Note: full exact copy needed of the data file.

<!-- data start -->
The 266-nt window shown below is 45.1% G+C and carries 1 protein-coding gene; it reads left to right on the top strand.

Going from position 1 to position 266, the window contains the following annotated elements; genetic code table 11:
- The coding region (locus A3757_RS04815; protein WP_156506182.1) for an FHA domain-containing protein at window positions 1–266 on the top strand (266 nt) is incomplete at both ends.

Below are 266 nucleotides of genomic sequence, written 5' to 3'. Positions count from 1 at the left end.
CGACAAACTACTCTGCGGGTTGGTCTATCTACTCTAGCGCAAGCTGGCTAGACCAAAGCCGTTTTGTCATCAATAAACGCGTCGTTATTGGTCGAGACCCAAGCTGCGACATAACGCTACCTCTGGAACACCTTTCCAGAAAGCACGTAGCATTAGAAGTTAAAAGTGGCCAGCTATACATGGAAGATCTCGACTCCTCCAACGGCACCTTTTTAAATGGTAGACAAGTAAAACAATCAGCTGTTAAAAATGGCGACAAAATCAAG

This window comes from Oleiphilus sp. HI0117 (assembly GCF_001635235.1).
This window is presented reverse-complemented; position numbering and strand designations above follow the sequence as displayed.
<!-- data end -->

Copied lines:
The 266-nt window shown below is 45.1% G+C and carries 1 protein-coding gene; it reads left to right on the top strand.

Going from position 1 to position 266, the window contains the following annotated elements; genetic code table 11:
- The coding region (locus A3757_RS04815; protein WP_156506182.1) for an FHA domain-containing protein at window positions 1–266 on the top strand (266 nt) is incomplete at both ends.

Below are 266 nucleotides of genomic sequence, written 5' to 3'. Positions count from 1 at the left end.
CGACAAACTACTCTGCGGGTTGGTCTATCTACTCTAGCGCAAGCTGGCTAGACCAAAGCCGTTTTGTCATCAATAAACGCGTCGTTATTGGTCGAGACCCAAGCTGCGACATAACGCTACCTCTGGAACACCTTTCCAGAAAGCACGTAGCATTAGAAGTTAAAAGTGGCCAGCTATACATGGAAGATCTCGACTCCTCCAACGGCACCTTTTTAAATGGTAGACAAGTAAAACAATCAGCTGTTAAAAATGGCGACAAAATCAAG

This window comes from Oleiphilus sp. HI0117 (assembly GCF_001635235.1).
This window is presented reverse-complemented; position numbering and strand designations above follow the sequence as displayed.